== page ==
Before I dive too deep into that downward spiral, I do want to share what I discovered in regards to bot-making! In last week’s meeting, I was very interested in the possibility of creating an installation that revolved around an interface between bots, responding to each other and beyond. Primarily, I was interested in figuring out a way to get the bots to respond to Dada-related material posted to Twitter. For instance, if an edgelord someone posted a tweet about “wanting to die lmao”, I could have @Ya_Boi_DuCHAMP respond with “same” followed by some lines from an interview on Dada or lines from a Dada manifesto.  Maybe I’d have an account @totally_NOT_Ya_Boi_DuCHAMP tweet out pics of urinals~

Essentially the stream–ha ha–would be its own kind of collaborative, netprov/ performance anti-art.

At least, that was an idea I had. After reaching out to some excellent bot-creators and professionals in the fields of digital studies and culture, Dr. Leonardo Flores (@Leonardo_UPRM) & Dr. Zach Whalen (@zachwhalen), I’m not sure if it’s still the direction I want to go in due to some limitations imposed on the medium. Recent regulation crackdowns with Twitter’s policies have made it rather difficult to create bots that would have the exact kind of functionality I’m looking for.

Both Dr. Flores and Dr. Whalen did recommend I check out Cheap Bots Done Quick. According to them, I can create bots through this site that would allow them to interact with and respond to other users. There isn’t a reply option, though (which I’m not sure I’d need). Also, the site relies on Tracery to select for the kinds of “tags” I’m looking for. So, I’d have to experiment with that to see what kind of functionality I’d have there.

Dr. Whalen also presented another option–Glitch. Bots created through this platform can be as “nuanced as I program them to be” but there’s a catch–I need to supply my own App credentials and Twitter is no longer giving those out. So, I’d have to re-purpose old bot credentials or have none.

So….I have options???

Options

But, I really need to explore these different suggestions more thoroughly and see if either could be viable. I’m hoping to be able to that as part of my research for next week!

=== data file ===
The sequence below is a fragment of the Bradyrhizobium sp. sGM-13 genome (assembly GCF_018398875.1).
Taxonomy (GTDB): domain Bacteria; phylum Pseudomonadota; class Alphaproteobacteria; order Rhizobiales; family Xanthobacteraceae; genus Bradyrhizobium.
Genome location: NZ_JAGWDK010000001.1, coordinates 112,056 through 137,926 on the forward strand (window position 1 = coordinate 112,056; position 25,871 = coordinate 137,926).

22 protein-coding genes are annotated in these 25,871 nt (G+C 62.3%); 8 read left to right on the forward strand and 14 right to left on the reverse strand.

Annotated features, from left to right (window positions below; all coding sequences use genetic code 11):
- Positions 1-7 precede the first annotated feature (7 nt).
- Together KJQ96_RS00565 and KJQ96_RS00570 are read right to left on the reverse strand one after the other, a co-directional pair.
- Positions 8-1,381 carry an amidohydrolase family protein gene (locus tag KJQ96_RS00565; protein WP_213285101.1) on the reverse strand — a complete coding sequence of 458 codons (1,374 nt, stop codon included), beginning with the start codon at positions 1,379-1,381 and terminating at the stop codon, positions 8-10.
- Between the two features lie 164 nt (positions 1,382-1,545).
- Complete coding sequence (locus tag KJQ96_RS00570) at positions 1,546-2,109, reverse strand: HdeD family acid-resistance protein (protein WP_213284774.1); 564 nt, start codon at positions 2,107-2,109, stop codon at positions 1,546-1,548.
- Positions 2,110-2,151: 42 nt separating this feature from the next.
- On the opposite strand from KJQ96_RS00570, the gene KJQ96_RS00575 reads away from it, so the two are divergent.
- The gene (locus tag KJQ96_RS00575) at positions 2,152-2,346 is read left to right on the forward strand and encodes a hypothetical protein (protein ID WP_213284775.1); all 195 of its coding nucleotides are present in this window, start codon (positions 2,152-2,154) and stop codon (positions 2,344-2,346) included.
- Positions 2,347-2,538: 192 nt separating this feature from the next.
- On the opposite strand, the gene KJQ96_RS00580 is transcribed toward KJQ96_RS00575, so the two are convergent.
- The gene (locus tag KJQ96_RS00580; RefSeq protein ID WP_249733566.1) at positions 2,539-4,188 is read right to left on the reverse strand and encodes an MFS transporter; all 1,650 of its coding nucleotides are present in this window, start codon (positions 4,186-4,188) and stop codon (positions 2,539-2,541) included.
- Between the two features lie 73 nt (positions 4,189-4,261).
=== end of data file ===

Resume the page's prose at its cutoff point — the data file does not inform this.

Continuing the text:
Back to that Question…

Now, as for whether or not I still think I want to make a bot installation, that’s indeterminable at this time.

headdesk

Sorry.

I’m just not sure yet if a bot installation would be the best way to present the research I want to do.

As mentioned in my previous post, I’m interested in a possible connection between new digital forms of media and a kind of Neo-Dadaism/resurgence of Dada idealism. I find the possibility of that, and its implications, to be exciting. (It doesn’t hurt that it combines two of my fave subject areas either–art history and the digital humanities.)

But, after last week’s discussion, I think my purview of interest spreads further than that. Especially after looking at work by digital artists such as Maria Mencia and Emilio Vavarella–who reached out to me on Twitter to thank me for my interest in his work and to encourage me to continue my own!!!!!— I think I need to adjust the scope of my own research.

I’m not just interested in bits and blips of representation here and there across the digital data-sphere. No, I’m interested in self-representation in the digital age on a larger scale. I’m interested in how seemingly disparate forms of expression can combine to create new wholes. I’m interested in what that new whole is and in what it represents about you, me, and us.

Who are the creators behind emerging or re-emerging forms of expressions online?

Who are the artists?

I find this subject matter to be very compelling. Identity is such an integral yet experimental constant of life. Especially now, though, it has become challenged and re-imagined and remixed in new ways. I think it would be interesting to explore how identity is navigated and self-represented in the rich and ever-evolving digital landscape that is shaping more and more of our society and culture everyday.

A digital work that also inspired me to think more deeply about self-representation, identity, and technology this week is Reconstructing Mayakovsky by Illya Szilak. It is a work of Elit that I researched (and wrote about here) for another class. I don’t want to delve too deeply into my own thoughts on the work’s conceptual underpinnings but I do want to speak a little about its interface.

Essentially, there is a main narrative aspect of the work but there is also all of this rich historical, textual, and aesthetic content that, when paired with the narrative aspect, creates this whole new world for exploring literature, art, and ideology of the past. That I find interesting in the context of my own conceptual interests. I think it might be worth exploring how I could construct a work of ELit like Reconstructing Mayakovsky that would allow explorers of it to engage with and experience Neo-Dada and the complex relationship of the self and art to the digital in a new and compelling way. Could be artistic, yeah? Sounds artsy-ish, at least. Artist-material??? Call me Duchamp Idk.

And, that’s where I am now.

***Edit: ORSP got back to me and told me, essentially, I could have an installation work as part of Research Days. I would need to supply more information about the actual parameters of the installation before I could get approval or discuss exactly what to expect in terms of space and whatnot. They seemed game to help me, though–which is good!

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~Till next time~